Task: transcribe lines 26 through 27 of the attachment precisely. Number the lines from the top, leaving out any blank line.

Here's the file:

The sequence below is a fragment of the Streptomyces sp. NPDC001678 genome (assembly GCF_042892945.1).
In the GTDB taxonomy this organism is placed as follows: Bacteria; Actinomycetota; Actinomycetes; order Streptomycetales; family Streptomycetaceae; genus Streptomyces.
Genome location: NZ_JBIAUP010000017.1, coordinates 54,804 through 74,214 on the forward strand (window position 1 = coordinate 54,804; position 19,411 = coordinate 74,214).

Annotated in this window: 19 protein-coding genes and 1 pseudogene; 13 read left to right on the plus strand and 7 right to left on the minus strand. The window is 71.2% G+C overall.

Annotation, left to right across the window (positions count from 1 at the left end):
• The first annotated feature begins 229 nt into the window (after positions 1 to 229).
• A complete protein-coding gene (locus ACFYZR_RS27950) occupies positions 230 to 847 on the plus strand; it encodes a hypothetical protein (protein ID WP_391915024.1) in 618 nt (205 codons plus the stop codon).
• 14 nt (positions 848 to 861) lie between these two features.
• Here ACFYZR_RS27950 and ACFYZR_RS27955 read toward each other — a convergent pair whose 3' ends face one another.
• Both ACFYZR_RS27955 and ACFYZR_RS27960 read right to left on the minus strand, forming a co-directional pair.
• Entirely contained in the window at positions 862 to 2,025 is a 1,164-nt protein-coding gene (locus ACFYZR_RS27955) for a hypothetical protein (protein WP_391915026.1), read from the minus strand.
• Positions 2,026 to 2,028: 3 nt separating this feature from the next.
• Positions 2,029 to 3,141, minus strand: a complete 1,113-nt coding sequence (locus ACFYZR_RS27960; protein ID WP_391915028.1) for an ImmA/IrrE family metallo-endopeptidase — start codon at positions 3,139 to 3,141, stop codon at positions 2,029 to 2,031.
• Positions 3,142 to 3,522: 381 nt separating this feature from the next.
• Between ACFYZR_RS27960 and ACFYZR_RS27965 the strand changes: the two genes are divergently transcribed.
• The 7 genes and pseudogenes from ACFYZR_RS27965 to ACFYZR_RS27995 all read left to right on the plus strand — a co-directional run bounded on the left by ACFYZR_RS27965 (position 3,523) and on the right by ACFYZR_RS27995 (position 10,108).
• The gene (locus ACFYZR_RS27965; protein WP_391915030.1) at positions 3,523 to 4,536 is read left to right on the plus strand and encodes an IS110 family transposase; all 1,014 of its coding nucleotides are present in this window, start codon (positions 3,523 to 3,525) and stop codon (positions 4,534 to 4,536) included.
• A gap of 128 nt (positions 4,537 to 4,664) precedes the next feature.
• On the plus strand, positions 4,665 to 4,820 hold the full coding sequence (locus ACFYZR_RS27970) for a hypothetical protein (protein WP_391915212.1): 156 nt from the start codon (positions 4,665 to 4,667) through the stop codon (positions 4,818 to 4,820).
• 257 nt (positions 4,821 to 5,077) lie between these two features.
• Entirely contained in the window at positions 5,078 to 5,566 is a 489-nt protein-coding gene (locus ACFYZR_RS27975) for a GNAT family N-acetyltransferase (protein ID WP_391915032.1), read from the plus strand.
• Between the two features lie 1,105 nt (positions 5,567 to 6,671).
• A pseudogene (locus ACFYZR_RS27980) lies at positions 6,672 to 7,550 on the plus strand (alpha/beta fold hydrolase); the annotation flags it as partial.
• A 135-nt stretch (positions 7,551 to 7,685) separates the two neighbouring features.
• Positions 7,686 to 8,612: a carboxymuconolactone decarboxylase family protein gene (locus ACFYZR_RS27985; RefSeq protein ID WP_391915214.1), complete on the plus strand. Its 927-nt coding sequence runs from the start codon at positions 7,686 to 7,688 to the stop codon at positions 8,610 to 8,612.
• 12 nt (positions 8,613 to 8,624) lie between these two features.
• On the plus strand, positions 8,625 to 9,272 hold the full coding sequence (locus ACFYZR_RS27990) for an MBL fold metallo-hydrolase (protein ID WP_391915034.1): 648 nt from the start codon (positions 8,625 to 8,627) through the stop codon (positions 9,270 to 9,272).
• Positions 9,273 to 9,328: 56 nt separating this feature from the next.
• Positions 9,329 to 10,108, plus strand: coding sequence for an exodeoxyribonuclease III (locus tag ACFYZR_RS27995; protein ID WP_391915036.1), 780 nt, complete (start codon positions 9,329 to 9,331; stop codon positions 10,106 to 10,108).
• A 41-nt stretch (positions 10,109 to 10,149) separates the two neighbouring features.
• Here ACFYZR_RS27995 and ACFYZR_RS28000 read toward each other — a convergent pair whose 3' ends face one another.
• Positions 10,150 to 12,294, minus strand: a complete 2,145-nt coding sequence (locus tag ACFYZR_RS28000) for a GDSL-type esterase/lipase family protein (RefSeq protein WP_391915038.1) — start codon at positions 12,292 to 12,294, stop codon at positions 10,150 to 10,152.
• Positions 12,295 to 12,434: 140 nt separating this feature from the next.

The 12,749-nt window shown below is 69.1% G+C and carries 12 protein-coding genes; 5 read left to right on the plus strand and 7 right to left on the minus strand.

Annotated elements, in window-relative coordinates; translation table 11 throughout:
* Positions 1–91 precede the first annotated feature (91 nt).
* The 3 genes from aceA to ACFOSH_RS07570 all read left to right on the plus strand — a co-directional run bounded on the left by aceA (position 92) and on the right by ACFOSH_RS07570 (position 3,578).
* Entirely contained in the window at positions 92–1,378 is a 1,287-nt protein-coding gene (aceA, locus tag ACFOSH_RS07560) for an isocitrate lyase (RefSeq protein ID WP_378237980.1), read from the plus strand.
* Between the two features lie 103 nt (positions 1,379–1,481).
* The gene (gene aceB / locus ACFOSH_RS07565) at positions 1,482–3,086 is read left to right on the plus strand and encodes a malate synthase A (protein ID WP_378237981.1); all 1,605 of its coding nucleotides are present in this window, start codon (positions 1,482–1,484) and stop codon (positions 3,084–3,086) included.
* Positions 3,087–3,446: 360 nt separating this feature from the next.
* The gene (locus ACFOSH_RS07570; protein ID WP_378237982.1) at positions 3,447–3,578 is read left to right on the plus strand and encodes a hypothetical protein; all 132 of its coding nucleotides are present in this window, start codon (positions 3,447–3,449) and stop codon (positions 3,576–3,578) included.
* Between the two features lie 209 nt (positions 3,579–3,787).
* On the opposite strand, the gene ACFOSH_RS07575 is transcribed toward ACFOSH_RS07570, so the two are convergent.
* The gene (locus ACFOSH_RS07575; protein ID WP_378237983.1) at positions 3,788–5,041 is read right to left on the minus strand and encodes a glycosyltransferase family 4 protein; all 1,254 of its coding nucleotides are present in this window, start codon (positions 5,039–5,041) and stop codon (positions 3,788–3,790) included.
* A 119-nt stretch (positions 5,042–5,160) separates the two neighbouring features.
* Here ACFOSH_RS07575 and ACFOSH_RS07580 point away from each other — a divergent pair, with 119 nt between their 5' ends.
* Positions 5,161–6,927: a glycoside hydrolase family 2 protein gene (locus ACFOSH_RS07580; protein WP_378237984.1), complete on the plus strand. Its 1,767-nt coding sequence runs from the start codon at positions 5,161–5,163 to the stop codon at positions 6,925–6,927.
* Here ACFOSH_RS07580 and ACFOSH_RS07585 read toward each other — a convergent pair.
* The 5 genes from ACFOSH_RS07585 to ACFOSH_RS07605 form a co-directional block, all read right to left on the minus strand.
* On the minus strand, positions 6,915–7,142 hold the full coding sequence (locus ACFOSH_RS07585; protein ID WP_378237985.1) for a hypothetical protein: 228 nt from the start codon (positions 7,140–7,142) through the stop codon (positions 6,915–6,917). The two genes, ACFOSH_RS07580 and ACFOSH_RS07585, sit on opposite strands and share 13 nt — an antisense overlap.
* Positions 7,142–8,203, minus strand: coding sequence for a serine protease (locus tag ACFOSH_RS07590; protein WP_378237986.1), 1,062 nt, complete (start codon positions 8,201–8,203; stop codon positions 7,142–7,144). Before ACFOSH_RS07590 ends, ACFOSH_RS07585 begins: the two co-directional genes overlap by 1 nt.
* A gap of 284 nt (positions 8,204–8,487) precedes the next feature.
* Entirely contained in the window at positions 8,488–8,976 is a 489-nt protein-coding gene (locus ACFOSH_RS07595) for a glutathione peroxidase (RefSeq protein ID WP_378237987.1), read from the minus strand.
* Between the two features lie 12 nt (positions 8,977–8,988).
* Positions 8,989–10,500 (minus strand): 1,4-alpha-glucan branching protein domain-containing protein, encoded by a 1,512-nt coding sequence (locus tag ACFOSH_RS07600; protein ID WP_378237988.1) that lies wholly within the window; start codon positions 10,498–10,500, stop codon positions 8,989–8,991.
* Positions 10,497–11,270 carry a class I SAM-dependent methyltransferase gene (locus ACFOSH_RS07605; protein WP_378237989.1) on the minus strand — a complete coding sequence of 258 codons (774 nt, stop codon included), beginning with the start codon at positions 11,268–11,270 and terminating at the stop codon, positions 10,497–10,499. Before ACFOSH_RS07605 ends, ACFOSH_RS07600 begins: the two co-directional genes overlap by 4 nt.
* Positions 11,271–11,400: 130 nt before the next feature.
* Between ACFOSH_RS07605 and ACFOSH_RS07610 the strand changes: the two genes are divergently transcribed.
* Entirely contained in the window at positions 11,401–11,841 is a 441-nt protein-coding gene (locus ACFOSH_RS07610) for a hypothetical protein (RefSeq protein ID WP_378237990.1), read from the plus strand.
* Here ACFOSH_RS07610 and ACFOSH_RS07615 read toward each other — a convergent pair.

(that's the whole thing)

• 12 nt (positions 8,613 to 8,624) lie between these two features.
• On the plus strand, positions 8,625 to 9,272 hold the full coding sequence (locus ACFYZR_RS27990) for an MBL fold metallo-hydrolase (protein ID WP_391915034.1): 648 nt from the start codon (positions 8,625 to 8,627) through the stop codon (positions 9,270 to 9,272).